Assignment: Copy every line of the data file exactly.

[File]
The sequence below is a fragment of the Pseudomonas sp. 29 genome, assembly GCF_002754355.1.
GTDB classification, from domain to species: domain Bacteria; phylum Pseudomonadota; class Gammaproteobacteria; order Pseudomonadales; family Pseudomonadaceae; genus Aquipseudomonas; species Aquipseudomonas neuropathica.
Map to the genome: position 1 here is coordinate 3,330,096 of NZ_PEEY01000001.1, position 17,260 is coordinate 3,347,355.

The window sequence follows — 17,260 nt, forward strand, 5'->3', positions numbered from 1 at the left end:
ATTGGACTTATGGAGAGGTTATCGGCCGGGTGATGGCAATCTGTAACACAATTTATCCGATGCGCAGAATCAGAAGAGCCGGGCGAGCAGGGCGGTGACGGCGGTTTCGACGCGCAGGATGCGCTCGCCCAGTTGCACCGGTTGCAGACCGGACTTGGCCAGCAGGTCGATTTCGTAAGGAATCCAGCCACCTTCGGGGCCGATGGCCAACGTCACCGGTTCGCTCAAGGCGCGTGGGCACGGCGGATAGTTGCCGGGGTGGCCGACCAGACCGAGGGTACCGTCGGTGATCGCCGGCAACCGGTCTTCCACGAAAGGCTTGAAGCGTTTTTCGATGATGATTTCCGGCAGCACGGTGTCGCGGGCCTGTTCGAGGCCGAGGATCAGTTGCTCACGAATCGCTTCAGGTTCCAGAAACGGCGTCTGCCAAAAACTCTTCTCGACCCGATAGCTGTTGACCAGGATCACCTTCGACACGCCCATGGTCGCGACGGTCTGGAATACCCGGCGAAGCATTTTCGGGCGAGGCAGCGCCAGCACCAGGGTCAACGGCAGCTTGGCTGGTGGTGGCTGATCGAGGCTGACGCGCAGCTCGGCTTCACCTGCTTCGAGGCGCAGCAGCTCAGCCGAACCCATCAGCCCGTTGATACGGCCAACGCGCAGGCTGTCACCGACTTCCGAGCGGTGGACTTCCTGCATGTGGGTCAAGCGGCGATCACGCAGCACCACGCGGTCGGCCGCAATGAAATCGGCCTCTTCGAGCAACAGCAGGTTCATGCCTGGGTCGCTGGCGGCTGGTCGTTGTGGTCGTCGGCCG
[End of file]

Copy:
The sequence below is a fragment of the Pseudomonas sp. 29 genome, assembly GCF_002754355.1.
GTDB classification, from domain to species: domain Bacteria; phylum Pseudomonadota; class Gammaproteobacteria; order Pseudomonadales; family Pseudomonadaceae; genus Aquipseudomonas; species Aquipseudomonas neuropathica.
Map to the genome: position 1 here is coordinate 3,330,096 of NZ_PEEY01000001.1, position 17,260 is coordinate 3,347,355.

The window sequence follows — 17,260 nt, forward strand, 5'->3', positions numbered from 1 at the left end:
ATTGGACTTATGGAGAGGTTATCGGCCGGGTGATGGCAATCTGTAACACAATTTATCCGATGCGCAGAATCAGAAGAGCCGGGCGAGCAGGGCGGTGACGGCGGTTTCGACGCGCAGGATGCGCTCGCCCAGTTGCACCGGTTGCAGACCGGACTTGGCCAGCAGGTCGATTTCGTAAGGAATCCAGCCACCTTCGGGGCCGATGGCCAACGTCACCGGTTCGCTCAAGGCGCGTGGGCACGGCGGATAGTTGCCGGGGTGGCCGACCAGACCGAGGGTACCGTCGGTGATCGCCGGCAACCGGTCTTCCACGAAAGGCTTGAAGCGTTTTTCGATGATGATTTCCGGCAGCACGGTGTCGCGGGCCTGTTCGAGGCCGAGGATCAGTTGCTCACGAATCGCTTCAGGTTCCAGAAACGGCGTCTGCCAAAAACTCTTCTCGACCCGATAGCTGTTGACCAGGATCACCTTCGACACGCCCATGGTCGCGACGGTCTGGAATACCCGGCGAAGCATTTTCGGGCGAGGCAGCGCCAGCACCAGGGTCAACGGCAGCTTGGCTGGTGGTGGCTGATCGAGGCTGACGCGCAGCTCGGCTTCACCTGCTTCGAGGCGCAGCAGCTCAGCCGAACCCATCAGCCCGTTGATACGGCCAACGCGCAGGCTGTCACCGACTTCCGAGCGGTGGACTTCCTGCATGTGGGTCAAGCGGCGATCACGCAGCACCACGCGGTCGGCCGCAATGAAATCGGCCTCTTCGAGCAACAGCAGGTTCATGCCTGGGTCGCTGGCGGCTGGTCGTTGTGGTCGTCGGCCG